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Using Let's Encrypt in manual mode

Note: See also the newer article about auto-renewal of Let's Encrypt certificates with acme_tiny.

Let's Encrypt is a great project that aims to increase security in the web by making it easy and cheap (free, in fact) to obtain SSL certificates. Part of their aim is to make sure web servers are configured correctly. In order to do all this, the letsencrypt program generates the private key for you and changes your HTTP server configuration file.

This article describes how to use letsencrypt on a computer that is not necessarily the target server and without having to run the program as super user.

This post uses ideas from Johannes Schauer's blog and several posts on the Let’s Encrypt Forum.

Creating a key and a Certificate Signing Request

One cool thing about Let's Encrypt is that they allow more than two domains per certificate. You can add any number of domains you control in the SAN section. For this you need to enumerate all domains in the subjectAltName value in the [SAN] section of the openssl configuration file, e.g. this:


The following command creates a secret key and a CSR. The letsencrypt command only accepts CSR files in DER format, so you'll have to use the -outform der option. Also change the values in the -subj option to your location and your details. Use the primary domain as the CN. If the -subj option is not used then openssl will query those values interactively.

openssl req \
    -new -newkey rsa:2048 -sha256 -nodes \
    -keyout privkey1.pem -out signreq.der -outform der \
    -subj "/C=UK/ST=Some State/L=Some Place/" \
    -reqexts SAN

Submitting the CSR to the Let's Encrypt CA

Use the manual mode in letsencrypt to submit the CSR and to obtain the certificate.

The script may ask for the sudo password, which can be safely ignored.

letsencrypt certonly \
    --authenticator manual \
    --server --text \
    --email \
    --csr signreq.der

For each domain in the SAN list the letsencrypt program will ask you to store a file in the /.well-known/acme-challenge directory on the web server.

Note that each domain you submit must be accessible both from the internet and from the computer where the letsencrypt program is run.

Automating it all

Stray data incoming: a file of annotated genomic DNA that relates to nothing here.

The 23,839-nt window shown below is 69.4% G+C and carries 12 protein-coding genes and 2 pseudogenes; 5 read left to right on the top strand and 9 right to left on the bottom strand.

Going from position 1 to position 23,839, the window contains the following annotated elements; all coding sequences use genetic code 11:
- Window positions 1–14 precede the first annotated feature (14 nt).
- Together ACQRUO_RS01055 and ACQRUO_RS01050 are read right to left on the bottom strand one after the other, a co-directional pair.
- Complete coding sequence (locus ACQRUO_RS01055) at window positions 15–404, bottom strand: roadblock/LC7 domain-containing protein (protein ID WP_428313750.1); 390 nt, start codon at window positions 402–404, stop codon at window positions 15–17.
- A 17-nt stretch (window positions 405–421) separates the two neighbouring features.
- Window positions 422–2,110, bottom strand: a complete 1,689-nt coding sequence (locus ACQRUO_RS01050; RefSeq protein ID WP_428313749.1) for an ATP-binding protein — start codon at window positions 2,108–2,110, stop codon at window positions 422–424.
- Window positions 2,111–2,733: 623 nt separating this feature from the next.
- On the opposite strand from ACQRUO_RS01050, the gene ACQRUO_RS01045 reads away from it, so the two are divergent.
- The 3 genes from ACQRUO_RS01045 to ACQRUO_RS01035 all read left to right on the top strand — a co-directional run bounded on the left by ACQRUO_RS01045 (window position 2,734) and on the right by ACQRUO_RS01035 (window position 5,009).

The following script automates the process described above. To use the script, change the variables country, state, town and email and call it with a list of domains you want to include in the certificate, separated by space.

# Wrapper script for the letsencrypt client to generate a server certificate in
# manual mode. It uses openssl to generate the key and should not modify the
# server configuration. It can be called off-side, i.e. not on the destination
# server.
# usage: gencert DOMAIN [DOMAIN...]
# This is free and unencumbered software released into the public domain.
# For more information, please refer to

set -e

if [ $# -lt 1 ]; then
    echo "$0: error: at least one domain name required."
    exit 1

while [ $# -gt 0 ]; do

state="Some State"
town="Some Place"


if [ -d "$outdir" ]; then
    echo "output directory $outdir exists"
    exit 1

cleanup() {
    if [ -n "$tmpdir" -a -d "$tmpdir" ]; then
        rm -rf "$tmpdir"
trap cleanup INT QUIT TERM EXIT
tmpdir=`mktemp -d -t mkcert-XXXXXXX`

cat /etc/ssl/openssl.cnf > "$sslcnf"
echo "[SAN]" >> "$sslcnf"
echo "subjectAltName=DNS:$domain$other_domains" >> "$sslcnf"

mkdir -p "$outdir"
openssl req \
    -new -newkey rsa:2048 -sha256 -nodes \
    -keyout "$key" -out "$csr" -outform der \
    -subj "/C=$country/ST=$state/L=$town/O=$domain/emailAddress=$email/CN=$domain" \
    -reqexts SAN \
    -config "$sslcnf"

letsencrypt certonly \
    --authenticator manual \
    --server --text \
    --config-dir letsencrypt/etc --logs-dir letsencrypt/log \
    --work-dir letsencrypt/lib --email "$email" \
    --csr "$csr"


3 December 2015
Removed the deprecated --agree-dev-preview option.
10 December 2015
Added feed-back from Holger Janning.
4 January 2016
Added copyright statement in the script.
31 January 2016
Added link to the acme_tiny post.